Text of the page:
Residents with homes on land designated for sea navigational aids and posts on the Kenyan coastline have been given 21 days to vacate.
MOMBASA: Residents with homes on land designated for sea navigational aids and posts on the Kenyan coastline have been given 21 days to vacate.
The National Land Commission (NLC) warned it would forcefully evict them and tear down any building encroaching or interfering with the aids after the ultimatum.
Speaking after a site visit he conducted with officials of the Kenya Maritime Authority (KMA) and Kenya Ports Authority (KPA) in Mombasa yesterday, NLC Chairman Muhammad Swazuri said the commission will invoke section 155 of the Lands Act which provides for forceful eviction in case of failure to comply with a vacate notice.
"We are issuing notice to people who have encroached on such land as it has been certified that they pose a danger to safer navigation in our coastal waters,’’ Dr Swazuri said.
Efforts by both KPA and KMA that started with a series of protest letters to both the Ministry of Transport and NLC seems to have borne fruits with the decision by Swazuri to compel those who had encroached to move out.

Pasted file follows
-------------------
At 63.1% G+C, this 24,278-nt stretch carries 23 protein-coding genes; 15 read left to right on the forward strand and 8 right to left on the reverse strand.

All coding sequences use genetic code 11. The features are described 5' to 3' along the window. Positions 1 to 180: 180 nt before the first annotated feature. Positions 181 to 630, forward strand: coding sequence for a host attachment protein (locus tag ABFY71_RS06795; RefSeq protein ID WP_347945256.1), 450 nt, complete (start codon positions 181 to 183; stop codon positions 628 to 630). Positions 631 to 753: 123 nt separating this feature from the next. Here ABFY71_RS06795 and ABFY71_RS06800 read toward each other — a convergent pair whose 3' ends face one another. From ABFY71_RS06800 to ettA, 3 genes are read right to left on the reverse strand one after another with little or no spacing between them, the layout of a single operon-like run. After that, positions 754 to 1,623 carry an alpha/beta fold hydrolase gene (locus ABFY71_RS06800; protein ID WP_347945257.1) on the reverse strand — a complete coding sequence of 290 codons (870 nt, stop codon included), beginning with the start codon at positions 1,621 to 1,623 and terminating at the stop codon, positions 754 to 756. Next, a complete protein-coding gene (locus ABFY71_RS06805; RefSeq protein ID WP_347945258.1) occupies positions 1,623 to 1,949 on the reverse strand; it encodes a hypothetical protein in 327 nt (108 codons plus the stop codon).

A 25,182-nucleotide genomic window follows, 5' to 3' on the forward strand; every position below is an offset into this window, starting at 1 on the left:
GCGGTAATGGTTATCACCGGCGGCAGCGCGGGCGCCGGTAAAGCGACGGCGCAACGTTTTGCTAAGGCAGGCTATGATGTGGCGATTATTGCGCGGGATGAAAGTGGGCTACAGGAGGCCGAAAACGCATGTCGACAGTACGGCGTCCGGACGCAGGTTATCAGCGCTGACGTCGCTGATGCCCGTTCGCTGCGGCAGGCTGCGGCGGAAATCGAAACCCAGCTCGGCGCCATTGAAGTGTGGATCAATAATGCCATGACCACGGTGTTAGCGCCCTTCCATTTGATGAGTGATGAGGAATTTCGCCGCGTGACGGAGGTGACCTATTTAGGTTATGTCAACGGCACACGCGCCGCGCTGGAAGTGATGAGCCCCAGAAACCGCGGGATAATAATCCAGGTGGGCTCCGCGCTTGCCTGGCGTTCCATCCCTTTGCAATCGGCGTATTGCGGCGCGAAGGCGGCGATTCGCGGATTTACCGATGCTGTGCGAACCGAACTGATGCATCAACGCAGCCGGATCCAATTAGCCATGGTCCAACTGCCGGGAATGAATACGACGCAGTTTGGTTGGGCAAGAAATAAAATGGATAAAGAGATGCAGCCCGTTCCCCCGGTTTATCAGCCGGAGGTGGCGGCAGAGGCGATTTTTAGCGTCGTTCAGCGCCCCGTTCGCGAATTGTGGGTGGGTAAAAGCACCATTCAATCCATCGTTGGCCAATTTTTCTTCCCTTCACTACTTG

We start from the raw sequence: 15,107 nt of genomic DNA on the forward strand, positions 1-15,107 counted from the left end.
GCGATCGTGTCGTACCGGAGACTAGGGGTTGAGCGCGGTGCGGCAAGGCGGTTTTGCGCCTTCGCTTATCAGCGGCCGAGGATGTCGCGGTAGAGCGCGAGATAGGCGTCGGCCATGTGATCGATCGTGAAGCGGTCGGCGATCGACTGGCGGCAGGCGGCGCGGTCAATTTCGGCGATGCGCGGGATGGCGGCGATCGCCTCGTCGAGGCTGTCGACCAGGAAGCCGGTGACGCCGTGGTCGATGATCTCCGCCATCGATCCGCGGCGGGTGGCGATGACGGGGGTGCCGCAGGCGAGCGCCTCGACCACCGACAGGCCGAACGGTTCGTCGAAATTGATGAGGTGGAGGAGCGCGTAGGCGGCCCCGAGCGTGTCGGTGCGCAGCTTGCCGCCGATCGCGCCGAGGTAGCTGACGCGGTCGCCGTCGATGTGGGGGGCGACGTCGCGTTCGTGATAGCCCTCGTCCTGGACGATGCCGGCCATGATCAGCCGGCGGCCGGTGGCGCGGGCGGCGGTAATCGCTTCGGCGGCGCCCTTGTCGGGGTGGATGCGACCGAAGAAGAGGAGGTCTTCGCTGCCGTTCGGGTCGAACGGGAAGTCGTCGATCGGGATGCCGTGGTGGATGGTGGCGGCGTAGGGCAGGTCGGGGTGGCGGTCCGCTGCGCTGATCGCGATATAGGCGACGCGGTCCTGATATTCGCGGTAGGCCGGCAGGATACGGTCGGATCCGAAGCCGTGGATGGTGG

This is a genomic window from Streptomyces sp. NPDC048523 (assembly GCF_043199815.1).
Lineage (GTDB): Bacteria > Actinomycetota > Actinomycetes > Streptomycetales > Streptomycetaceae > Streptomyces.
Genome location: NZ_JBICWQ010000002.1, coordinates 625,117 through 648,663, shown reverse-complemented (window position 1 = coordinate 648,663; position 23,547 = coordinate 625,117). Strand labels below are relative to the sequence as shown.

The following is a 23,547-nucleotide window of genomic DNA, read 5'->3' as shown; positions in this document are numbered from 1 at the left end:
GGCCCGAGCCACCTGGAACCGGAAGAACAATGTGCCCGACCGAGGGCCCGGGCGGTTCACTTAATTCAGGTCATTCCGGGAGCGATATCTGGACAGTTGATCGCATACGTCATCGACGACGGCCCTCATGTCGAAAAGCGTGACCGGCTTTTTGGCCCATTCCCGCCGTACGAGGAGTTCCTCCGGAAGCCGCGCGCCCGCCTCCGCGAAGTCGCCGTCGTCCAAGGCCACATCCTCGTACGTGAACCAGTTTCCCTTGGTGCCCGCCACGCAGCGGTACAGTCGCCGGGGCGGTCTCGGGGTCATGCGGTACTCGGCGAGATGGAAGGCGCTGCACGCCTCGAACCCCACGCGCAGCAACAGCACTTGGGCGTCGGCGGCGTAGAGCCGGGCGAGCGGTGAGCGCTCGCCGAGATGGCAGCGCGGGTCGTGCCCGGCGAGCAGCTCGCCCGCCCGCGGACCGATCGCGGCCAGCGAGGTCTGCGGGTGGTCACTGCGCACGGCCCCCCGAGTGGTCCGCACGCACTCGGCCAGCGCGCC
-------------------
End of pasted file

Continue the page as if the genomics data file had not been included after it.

KPA's Principal Marine Officer in charge of Aids to Navigation Patrick Onyango said other areas of concern and where land had been encroached include Kilifi and Lamu’s Ras Kitau where a developer had put up a structure.
Meanwhile, Coast Water Services Board (CWSB) has announced it will directly push water service companies in the coastal counties to recover Sh1.2 billion bills its alleges has accumulated since the regime of defunct local authorities.
On Sunday, governors in the region threatened not to pay the debts and accused the CSWB of trying to impose unverified and disputed debts.
CWSB Chief Executive James Thubu yesterday said the board has decided to give the water companies in the counties a month’s grace period to settle the debts once or face a water supply cut.
Reacting to the governors' statement, Mr Thubu said the board was dealing directly with the water companies because they are independent entities with boards of directors and hence cannot hide under county governments.
“It is the water companies which owe the board,” Thubu said.